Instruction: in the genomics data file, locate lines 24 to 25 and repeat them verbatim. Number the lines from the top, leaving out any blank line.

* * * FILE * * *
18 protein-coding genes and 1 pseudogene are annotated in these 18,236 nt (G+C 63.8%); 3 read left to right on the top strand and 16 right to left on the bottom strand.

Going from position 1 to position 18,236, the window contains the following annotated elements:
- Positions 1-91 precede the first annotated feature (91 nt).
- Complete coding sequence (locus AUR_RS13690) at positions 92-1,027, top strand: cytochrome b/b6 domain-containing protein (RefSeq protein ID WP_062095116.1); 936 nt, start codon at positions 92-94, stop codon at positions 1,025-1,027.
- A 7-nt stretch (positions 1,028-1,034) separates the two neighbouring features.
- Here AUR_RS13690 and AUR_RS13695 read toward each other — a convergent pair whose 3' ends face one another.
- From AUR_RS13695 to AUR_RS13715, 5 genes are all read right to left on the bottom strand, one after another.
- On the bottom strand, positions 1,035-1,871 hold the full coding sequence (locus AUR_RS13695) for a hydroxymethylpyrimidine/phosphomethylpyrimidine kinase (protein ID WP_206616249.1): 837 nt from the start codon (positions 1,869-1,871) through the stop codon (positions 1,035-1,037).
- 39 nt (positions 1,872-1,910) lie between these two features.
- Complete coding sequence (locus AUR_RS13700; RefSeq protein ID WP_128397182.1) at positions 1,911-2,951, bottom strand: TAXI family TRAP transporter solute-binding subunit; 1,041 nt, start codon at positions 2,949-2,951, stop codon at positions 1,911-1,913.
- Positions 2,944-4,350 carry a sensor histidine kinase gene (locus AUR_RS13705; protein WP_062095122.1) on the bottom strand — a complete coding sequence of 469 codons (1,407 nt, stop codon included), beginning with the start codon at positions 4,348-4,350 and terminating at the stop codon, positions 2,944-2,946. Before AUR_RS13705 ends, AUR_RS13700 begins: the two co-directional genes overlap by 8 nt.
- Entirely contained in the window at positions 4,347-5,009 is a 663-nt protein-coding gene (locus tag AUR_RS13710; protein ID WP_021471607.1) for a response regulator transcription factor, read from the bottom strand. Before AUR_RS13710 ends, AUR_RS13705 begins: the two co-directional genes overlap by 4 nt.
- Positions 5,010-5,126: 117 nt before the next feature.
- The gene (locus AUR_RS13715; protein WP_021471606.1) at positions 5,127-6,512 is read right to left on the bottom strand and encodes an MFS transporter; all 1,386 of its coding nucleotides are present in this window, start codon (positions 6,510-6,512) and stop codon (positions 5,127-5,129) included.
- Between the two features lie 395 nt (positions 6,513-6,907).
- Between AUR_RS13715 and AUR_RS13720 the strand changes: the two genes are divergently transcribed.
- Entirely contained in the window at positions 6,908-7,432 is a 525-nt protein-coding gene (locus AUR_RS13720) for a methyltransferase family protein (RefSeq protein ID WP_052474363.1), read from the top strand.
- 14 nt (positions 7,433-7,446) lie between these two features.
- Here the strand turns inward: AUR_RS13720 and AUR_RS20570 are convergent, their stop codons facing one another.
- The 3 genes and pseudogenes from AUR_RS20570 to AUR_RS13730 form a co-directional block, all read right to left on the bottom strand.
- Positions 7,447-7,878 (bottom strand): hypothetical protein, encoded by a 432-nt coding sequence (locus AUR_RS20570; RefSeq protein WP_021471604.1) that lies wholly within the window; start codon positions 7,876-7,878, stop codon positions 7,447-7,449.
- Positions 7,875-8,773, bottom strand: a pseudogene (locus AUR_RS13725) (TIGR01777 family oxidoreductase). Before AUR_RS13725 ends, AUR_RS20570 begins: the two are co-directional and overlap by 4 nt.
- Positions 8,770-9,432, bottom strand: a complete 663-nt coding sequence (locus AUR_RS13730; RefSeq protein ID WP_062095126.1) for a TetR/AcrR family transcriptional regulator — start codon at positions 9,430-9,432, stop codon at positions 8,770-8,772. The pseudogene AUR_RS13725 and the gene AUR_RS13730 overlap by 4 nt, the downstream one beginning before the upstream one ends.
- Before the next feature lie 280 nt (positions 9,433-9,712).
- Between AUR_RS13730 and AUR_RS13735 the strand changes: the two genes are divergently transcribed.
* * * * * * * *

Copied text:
- Before the next feature lie 280 nt (positions 9,433-9,712).
- Between AUR_RS13730 and AUR_RS13735 the strand changes: the two genes are divergently transcribed.